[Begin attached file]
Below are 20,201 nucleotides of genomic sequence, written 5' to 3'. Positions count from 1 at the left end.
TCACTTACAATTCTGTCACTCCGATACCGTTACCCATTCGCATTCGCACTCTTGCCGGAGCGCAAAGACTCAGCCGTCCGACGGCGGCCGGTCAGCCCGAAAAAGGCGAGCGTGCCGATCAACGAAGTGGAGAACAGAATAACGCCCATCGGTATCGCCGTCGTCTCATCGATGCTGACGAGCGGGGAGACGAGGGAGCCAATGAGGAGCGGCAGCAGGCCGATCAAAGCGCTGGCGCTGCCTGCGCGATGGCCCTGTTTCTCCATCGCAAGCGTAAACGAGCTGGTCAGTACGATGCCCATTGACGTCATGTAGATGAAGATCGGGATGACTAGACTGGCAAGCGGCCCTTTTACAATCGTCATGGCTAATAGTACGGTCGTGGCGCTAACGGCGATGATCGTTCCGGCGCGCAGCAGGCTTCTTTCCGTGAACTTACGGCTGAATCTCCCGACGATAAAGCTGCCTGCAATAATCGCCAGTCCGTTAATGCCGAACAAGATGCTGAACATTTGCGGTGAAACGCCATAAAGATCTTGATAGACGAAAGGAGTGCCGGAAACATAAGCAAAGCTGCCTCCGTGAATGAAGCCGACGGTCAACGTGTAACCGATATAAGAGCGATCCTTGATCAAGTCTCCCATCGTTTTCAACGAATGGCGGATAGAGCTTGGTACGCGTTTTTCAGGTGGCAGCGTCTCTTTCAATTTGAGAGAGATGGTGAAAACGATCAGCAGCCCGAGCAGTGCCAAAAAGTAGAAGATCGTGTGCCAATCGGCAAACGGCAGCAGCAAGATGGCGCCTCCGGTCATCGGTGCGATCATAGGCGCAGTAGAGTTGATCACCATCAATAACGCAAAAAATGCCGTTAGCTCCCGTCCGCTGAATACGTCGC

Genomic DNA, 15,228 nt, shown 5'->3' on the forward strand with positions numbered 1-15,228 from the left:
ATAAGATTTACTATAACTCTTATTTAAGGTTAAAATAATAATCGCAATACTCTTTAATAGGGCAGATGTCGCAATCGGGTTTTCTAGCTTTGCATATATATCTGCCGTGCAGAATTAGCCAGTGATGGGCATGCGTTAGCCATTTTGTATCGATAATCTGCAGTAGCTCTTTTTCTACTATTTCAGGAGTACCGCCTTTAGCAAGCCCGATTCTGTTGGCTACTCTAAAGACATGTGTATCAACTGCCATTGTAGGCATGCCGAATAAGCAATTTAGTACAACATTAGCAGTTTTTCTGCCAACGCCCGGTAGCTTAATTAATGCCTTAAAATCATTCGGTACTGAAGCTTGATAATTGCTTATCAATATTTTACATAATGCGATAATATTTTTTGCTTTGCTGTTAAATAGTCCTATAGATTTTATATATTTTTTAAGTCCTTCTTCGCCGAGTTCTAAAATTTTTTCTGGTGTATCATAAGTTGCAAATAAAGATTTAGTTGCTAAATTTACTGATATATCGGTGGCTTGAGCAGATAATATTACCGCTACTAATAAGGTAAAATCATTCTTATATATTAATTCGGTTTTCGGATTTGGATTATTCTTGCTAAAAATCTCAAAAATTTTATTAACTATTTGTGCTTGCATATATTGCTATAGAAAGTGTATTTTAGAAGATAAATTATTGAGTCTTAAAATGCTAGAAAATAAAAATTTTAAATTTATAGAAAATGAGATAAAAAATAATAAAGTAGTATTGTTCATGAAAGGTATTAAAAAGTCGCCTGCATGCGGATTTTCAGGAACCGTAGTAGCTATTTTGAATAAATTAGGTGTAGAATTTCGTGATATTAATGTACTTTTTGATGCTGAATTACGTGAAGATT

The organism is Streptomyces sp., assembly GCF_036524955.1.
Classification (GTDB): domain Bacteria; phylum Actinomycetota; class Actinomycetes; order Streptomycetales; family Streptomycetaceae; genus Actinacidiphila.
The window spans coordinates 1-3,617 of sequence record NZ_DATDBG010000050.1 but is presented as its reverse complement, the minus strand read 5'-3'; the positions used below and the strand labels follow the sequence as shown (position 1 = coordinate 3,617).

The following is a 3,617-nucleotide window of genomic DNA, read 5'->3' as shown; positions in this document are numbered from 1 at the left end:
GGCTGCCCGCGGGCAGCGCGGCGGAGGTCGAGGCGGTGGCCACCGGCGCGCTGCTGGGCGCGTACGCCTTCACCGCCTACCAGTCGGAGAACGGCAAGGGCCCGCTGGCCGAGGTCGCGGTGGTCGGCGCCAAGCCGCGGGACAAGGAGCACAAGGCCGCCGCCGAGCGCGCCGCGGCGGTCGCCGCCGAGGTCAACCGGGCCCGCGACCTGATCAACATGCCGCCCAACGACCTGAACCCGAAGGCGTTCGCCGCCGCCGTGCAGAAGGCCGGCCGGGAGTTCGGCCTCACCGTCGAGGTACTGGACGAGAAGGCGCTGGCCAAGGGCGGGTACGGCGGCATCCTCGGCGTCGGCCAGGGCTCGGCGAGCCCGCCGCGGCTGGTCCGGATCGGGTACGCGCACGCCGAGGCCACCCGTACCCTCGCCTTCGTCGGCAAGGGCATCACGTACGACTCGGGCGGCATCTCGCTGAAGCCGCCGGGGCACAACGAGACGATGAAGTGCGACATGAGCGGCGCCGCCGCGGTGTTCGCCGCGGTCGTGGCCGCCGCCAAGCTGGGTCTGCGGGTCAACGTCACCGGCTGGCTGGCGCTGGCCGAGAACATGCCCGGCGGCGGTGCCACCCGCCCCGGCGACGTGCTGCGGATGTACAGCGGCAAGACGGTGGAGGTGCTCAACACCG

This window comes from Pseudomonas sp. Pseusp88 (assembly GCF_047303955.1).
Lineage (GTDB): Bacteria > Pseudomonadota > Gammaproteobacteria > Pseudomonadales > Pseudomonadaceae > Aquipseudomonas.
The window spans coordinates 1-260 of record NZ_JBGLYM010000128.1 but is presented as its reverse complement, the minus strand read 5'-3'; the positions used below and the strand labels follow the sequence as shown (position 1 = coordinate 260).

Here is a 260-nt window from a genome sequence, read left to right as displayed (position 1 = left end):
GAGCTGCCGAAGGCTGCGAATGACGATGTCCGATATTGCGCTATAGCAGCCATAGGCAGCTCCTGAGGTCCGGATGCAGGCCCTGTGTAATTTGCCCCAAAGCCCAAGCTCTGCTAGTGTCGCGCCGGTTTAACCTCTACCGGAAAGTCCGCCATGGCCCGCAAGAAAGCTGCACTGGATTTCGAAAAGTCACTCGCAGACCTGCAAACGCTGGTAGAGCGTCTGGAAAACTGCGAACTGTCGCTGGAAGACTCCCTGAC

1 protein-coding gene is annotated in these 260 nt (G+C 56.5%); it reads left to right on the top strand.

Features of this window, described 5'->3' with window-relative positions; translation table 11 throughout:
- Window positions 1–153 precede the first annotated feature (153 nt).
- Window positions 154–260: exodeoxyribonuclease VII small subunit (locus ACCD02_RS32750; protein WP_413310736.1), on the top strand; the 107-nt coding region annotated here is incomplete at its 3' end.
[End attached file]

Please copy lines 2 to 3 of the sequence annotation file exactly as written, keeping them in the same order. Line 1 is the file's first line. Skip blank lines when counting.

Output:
TCACTTACAATTCTGTCACTCCGATACCGTTACCCATTCGCATTCGCACTCTTGCCGGAGCGCAAAGACTCAGCCGTCCGACGGCGGCCGGTCAGCCCGAAAAAGGCGAGCGTGCCGATCAACGAAGTGGAGAACAGAATAACGCCCATCGGTATCGCCGTCGTCTCATCGATGCTGACGAGCGGGGAGACGAGGGAGCCAATGAGGAGCGGCAGCAGGCCGATCAAAGCGCTGGCGCTGCCTGCGCGATGGCCCTGTTTCTCCATCGCAAGCGTAAACGAGCTGGTCAGTACGATGCCCATTGACGTCATGTAGATGAAGATCGGGATGACTAGACTGGCAAGCGGCCCTTTTACAATCGTCATGGCTAATAGTACGGTCGTGGCGCTAACGGCGATGATCGTTCCGGCGCGCAGCAGGCTTCTTTCCGTGAACTTACGGCTGAATCTCCCGACGATAAAGCTGCCTGCAATAATCGCCAGTCCGTTAATGCCGAACAAGATGCTGAACATTTGCGGTGAAACGCCATAAAGATCTTGATAGACGAAAGGAGTGCCGGAAACATAAGCAAAGCTGCCTCCGTGAATGAAGCCGACGGTCAACGTGTAACCGATATAAGAGCGATCCTTGATCAAGTCTCCCATCGTTTTCAACGAATGGCGGATAGAGCTTGGTACGCGTTTTTCAGGTGGCAGCGTCTCTTTCAATTTGAGAGAGATGGTGAAAACGATCAGCAGCCCGAGCAGTGCCAAAAAGTAGAAGATCGTGTGCCAATCGGCAAACGGCAGCAGCAAGATGGCGCCTCCGGTCATCGGTGCGATCATAGGCGCAGTAGAGTTGATCACCATCAATAACGCAAAAAATGCCGTTAGCTCCCGTCCGCTGAATACGTCGC

Genomic DNA, 15,228 nt, shown 5'->3' on the forward strand with positions numbered 1-15,228 from the left: